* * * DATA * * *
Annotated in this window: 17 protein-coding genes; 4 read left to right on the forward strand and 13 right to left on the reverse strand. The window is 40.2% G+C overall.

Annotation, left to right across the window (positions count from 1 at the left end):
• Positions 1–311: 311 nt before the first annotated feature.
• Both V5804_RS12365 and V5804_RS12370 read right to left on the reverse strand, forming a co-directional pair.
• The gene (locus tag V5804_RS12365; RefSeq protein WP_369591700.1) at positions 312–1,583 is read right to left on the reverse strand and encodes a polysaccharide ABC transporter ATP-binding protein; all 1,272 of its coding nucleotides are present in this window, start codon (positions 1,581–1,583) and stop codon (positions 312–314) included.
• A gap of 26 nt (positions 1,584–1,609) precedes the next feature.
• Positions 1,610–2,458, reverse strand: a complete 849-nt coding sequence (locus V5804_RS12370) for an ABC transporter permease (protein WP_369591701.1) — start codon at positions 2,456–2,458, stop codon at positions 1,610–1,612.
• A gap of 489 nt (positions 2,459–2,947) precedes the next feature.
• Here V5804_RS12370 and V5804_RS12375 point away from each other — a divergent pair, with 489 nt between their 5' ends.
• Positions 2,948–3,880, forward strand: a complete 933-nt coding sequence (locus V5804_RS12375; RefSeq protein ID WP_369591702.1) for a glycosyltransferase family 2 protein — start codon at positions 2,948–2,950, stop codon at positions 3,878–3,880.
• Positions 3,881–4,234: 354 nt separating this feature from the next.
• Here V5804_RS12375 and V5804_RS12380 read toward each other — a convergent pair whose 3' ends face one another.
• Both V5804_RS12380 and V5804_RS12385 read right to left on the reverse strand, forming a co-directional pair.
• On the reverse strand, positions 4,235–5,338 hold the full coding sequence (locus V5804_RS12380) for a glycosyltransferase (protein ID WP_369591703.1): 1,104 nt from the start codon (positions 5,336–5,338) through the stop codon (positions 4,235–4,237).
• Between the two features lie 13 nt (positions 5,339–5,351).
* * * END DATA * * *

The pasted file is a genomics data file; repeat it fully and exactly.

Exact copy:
Annotated in this window: 17 protein-coding genes; 4 read left to right on the forward strand and 13 right to left on the reverse strand. The window is 40.2% G+C overall.

Annotation, left to right across the window (positions count from 1 at the left end):
• Positions 1–311: 311 nt before the first annotated feature.
• Both V5804_RS12365 and V5804_RS12370 read right to left on the reverse strand, forming a co-directional pair.
• The gene (locus tag V5804_RS12365; RefSeq protein WP_369591700.1) at positions 312–1,583 is read right to left on the reverse strand and encodes a polysaccharide ABC transporter ATP-binding protein; all 1,272 of its coding nucleotides are present in this window, start codon (positions 1,581–1,583) and stop codon (positions 312–314) included.
• A gap of 26 nt (positions 1,584–1,609) precedes the next feature.
• Positions 1,610–2,458, reverse strand: a complete 849-nt coding sequence (locus V5804_RS12370) for an ABC transporter permease (protein WP_369591701.1) — start codon at positions 2,456–2,458, stop codon at positions 1,610–1,612.
• A gap of 489 nt (positions 2,459–2,947) precedes the next feature.
• Here V5804_RS12370 and V5804_RS12375 point away from each other — a divergent pair, with 489 nt between their 5' ends.
• Positions 2,948–3,880, forward strand: a complete 933-nt coding sequence (locus V5804_RS12375; RefSeq protein ID WP_369591702.1) for a glycosyltransferase family 2 protein — start codon at positions 2,948–2,950, stop codon at positions 3,878–3,880.
• Positions 3,881–4,234: 354 nt separating this feature from the next.
• Here V5804_RS12375 and V5804_RS12380 read toward each other — a convergent pair whose 3' ends face one another.
• Both V5804_RS12380 and V5804_RS12385 read right to left on the reverse strand, forming a co-directional pair.
• On the reverse strand, positions 4,235–5,338 hold the full coding sequence (locus V5804_RS12380) for a glycosyltransferase (protein ID WP_369591703.1): 1,104 nt from the start codon (positions 5,336–5,338) through the stop codon (positions 4,235–4,237).
• Between the two features lie 13 nt (positions 5,339–5,351).